lately, lots of my thinking has been centered on love. what love is, what it looks like, how it manifests itself differently in different scenarios.
i had the honor of singing at my friend brennan’s wedding. i sang brandon heath’s song, love never fails, which is based roughly on 1 corinthians 13. it focuses on the different qualities of love; it’s not proud, it stands firm, it protects and hopes, rights wrongs. it never fails.
i realized, sitting at the table, watching brennan and her now-husband brad (not me, to clarify) hold hands and beam at each other, that i love weddings. it caught me off guard a little, but it’s true nonetheless. i think my favorite part of any wedding is the exchange of vows. these days, for many people, one’s word doesn’t mean a whole lot. we don’t take it seriously, at least not as much as when we put it in the context of a promise. but isn’t giving our word the exact same thing? hearing wedding vows, those promises of loyalty and love in the best and worst of times, remind me of God’s promises to us. there’s a reason that Jesus and the church are often referred to as groom and bride.
how can anyone talk about love and not talk about Jesus? how can i do that? it’s the only true example of perfect, holy love. Jesus, who knew no sin, died a violent and bloody death for His bride, the church, us, knowing that on the whole we would be sinfully and spitefully rebellious, even after accepting His proposal. that kind of a love is hardly even comprehensible for humans, because we are so completely focused on ourselves. in fact, the only way to even begin to know that love is to know Him who personifies it.
we need to know Jesus. all of us. every single day.
i have another favorite part of weddings. once the whole stage has been set, the bridal procession has walked, and everyone looks expectantly toward the back doors for the bride, i watch the groom. when the door opens, or the curtain parts–when he first sees his bride–his face lights up. brad, as i watched, got this small, knowing smile on his face. tears started welling up in his eyes, and he had to wipe them away so he could better see brennan, who looked absolutely beautiful in her wedding dress. he was so utterly and helplessly in love with her, and it was just so cool to witness.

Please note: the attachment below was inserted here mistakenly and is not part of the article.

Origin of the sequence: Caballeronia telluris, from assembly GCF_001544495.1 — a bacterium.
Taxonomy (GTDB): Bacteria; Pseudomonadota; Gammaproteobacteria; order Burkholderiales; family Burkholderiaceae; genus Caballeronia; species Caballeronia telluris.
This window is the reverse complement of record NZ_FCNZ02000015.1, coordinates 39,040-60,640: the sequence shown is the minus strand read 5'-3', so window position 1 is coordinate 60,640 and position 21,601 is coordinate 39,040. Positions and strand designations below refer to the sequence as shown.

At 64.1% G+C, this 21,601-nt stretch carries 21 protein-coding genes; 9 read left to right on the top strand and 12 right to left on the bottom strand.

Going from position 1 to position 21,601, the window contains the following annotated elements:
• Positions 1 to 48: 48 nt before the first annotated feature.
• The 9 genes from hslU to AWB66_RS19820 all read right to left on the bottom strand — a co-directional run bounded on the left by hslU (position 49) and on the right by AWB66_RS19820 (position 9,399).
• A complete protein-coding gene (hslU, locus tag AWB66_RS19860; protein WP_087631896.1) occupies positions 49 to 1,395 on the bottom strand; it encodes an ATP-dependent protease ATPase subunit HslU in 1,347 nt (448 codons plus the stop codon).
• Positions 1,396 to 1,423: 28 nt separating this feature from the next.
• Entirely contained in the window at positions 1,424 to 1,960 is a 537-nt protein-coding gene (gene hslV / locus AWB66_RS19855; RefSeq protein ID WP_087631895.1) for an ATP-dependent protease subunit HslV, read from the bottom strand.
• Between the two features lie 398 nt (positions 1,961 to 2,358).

that kind of a love is reflected in the way that God passionately pursues us. even when we turn to sin and things that don’t satisfy, trying to put them in place of God, the One that not only deserves our priority, but functions as the only thing that can truly fulfill us, He reaches out for us to pull us back in. sometimes we don’t get it, for a long time. we turn our backs on Him, get angry with Him for taking away things for which we feel shallow love. sometimes His love is so far beyond our comprehension that we see it as hostile.
but it’s pure, powerful, wonderful love. love that doesn’t see our sin, but Christ’s righteousness. love that forgives the same exact sin for the millionth time, even though it knows the sin will appear a million times more. love that defies human explanation. love that inspires more love. love that was so intense, a man lived for over thirty years knowing that His purpose would be to die for sins He never even committed. even as a child, He knew that.
it’s also a love that motivates action.
i’m reading a book by bob goff called love does. it’s a series of stories in this guy’s life, and many of them are connected to this idea that true, selfless love doesn’t stop at a feeling. it leads naturally to action. love isn’t complete unless is=t is expressed by doing things.
with camp coming up, these ideas have really been playing a role in how i think about being a counselor and friend this summer. what are ways i can be loving the kids and counselors (and everyone else)? if the point is to point people to Jesus, then it would make sense to love in the way Jesus did, to be a reflection of Him so that when people see what i do, they aren’t drawn to me, but to Him.
how awesome would it be if every single staff person at camp were selflessly loving every child with which they came into contact? how radically would the lives of these campers be changed? how amazing would it be if the foundation for the relationships between counselors was that of love–a love reflective of that which Jesus showed?
it would be freaking awesome! it wouldn’t possibly be able to be contained at camp!
“dear children, let’s not merely say that we love each other; let us show the truth by our actions.” –1 john 3:18